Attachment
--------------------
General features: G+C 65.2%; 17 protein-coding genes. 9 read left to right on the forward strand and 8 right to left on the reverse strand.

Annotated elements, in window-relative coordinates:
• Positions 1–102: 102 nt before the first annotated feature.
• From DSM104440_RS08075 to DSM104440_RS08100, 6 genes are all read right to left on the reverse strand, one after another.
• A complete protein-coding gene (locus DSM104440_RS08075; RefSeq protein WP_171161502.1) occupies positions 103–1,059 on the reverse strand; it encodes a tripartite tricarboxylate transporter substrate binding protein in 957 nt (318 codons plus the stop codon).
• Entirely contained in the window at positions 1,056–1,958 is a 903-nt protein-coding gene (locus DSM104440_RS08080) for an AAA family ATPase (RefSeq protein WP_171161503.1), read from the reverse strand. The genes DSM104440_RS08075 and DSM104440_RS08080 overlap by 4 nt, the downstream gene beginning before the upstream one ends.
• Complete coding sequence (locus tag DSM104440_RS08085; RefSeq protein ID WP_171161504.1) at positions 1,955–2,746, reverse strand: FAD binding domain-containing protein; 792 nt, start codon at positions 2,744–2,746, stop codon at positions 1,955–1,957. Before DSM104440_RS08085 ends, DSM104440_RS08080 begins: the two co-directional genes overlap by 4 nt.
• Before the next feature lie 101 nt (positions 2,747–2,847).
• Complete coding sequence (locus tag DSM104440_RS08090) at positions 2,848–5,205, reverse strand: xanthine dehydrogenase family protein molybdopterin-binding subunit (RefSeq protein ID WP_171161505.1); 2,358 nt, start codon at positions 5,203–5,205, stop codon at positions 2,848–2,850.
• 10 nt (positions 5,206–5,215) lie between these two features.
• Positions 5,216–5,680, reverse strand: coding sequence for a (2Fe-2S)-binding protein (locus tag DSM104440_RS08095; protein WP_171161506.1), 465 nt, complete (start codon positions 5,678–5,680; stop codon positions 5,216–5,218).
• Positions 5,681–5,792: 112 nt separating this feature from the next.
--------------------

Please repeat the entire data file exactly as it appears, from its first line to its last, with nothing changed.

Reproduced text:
General features: G+C 65.2%; 17 protein-coding genes. 9 read left to right on the forward strand and 8 right to left on the reverse strand.

Annotated elements, in window-relative coordinates:
• Positions 1–102: 102 nt before the first annotated feature.
• From DSM104440_RS08075 to DSM104440_RS08100, 6 genes are all read right to left on the reverse strand, one after another.
• A complete protein-coding gene (locus DSM104440_RS08075; RefSeq protein WP_171161502.1) occupies positions 103–1,059 on the reverse strand; it encodes a tripartite tricarboxylate transporter substrate binding protein in 957 nt (318 codons plus the stop codon).
• Entirely contained in the window at positions 1,056–1,958 is a 903-nt protein-coding gene (locus DSM104440_RS08080) for an AAA family ATPase (RefSeq protein WP_171161503.1), read from the reverse strand. The genes DSM104440_RS08075 and DSM104440_RS08080 overlap by 4 nt, the downstream gene beginning before the upstream one ends.
• Complete coding sequence (locus tag DSM104440_RS08085; RefSeq protein ID WP_171161504.1) at positions 1,955–2,746, reverse strand: FAD binding domain-containing protein; 792 nt, start codon at positions 2,744–2,746, stop codon at positions 1,955–1,957. Before DSM104440_RS08085 ends, DSM104440_RS08080 begins: the two co-directional genes overlap by 4 nt.
• Before the next feature lie 101 nt (positions 2,747–2,847).
• Complete coding sequence (locus tag DSM104440_RS08090) at positions 2,848–5,205, reverse strand: xanthine dehydrogenase family protein molybdopterin-binding subunit (RefSeq protein ID WP_171161505.1); 2,358 nt, start codon at positions 5,203–5,205, stop codon at positions 2,848–2,850.
• 10 nt (positions 5,206–5,215) lie between these two features.
• Positions 5,216–5,680, reverse strand: coding sequence for a (2Fe-2S)-binding protein (locus tag DSM104440_RS08095; protein WP_171161506.1), 465 nt, complete (start codon positions 5,678–5,680; stop codon positions 5,216–5,218).
• Positions 5,681–5,792: 112 nt separating this feature from the next.